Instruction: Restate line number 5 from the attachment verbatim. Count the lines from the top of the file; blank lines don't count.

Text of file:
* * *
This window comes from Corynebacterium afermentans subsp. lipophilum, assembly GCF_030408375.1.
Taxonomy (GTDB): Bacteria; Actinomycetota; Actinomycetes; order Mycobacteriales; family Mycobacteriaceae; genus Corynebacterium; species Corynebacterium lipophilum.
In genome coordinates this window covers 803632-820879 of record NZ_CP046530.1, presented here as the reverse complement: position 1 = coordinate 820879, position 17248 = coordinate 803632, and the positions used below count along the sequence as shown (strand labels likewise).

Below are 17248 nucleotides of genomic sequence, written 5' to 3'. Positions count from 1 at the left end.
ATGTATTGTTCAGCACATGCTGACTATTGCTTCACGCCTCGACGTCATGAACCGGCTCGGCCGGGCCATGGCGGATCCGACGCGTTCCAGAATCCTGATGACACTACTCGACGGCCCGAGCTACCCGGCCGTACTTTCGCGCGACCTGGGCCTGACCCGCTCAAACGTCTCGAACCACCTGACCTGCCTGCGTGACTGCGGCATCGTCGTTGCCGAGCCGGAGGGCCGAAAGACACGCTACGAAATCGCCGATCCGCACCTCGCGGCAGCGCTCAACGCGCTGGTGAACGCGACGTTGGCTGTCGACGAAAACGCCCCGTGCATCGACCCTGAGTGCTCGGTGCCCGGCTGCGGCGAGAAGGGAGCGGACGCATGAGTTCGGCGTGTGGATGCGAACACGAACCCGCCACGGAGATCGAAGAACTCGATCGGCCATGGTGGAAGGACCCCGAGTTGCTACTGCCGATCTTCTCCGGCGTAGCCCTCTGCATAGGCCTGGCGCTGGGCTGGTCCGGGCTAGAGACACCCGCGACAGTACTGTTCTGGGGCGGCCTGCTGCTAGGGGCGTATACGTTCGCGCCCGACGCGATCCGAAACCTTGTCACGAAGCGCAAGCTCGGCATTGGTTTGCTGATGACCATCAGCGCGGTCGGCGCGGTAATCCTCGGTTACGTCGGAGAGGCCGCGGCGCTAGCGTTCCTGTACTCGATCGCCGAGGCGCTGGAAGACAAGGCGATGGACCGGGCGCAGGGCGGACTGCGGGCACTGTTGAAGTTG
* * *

ATGTATTGTTCAGCACATGCTGACTATTGCTTCACGCCTCGACGTCATGAACCGGCTCGGCCGGGCCATGGCGGATCCGACGCGTTCCAGAATCCTGATGACACTACTCGACGGCCCGAGCTACCCGGCCGTACTTTCGCGCGACCTGGGCCTGACCCGCTCAAACGTCTCGAACCACCTGACCTGCCTGCGTGACTGCGGCATCGTCGTTGCCGAGCCGGAGGGCCGAAAGACACGCTACGAAATCGCCGATCCGCACCTCGCGGCAGCGCTCAACGCGCTGGTGAACGCGACGTTGGCTGTCGACGAAAACGCCCCGTGCATCGACCCTGAGTGCTCGGTGCCCGGCTGCGGCGAGAAGGGAGCGGACGCATGAGTTCGGCGTGTGGATGCGAACACGAACCCGCCACGGAGATCGAAGAACTCGATCGGCCATGGTGGAAGGACCCCGAGTTGCTACTGCCGATCTTCTCCGGCGTAGCCCTCTGCATAGGCCTGGCGCTGGGCTGGTCCGGGCTAGAGACACCCGCGACAGTACTGTTCTGGGGCGGCCTGCTGCTAGGGGCGTATACGTTCGCGCCCGACGCGATCCGAAACCTTGTCACGAAGCGCAAGCTCGGCATTGGTTTGCTGATGACCATCAGCGCGGTCGGCGCGGTAATCCTCGGTTACGTCGGAGAGGCCGCGGCGCTAGCGTTCCTGTACTCGATCGCCGAGGCGCTGGAAGACAAGGCGATGGACCGGGCGCAGGGCGGACTGCGGGCACTGTTGAAGTTG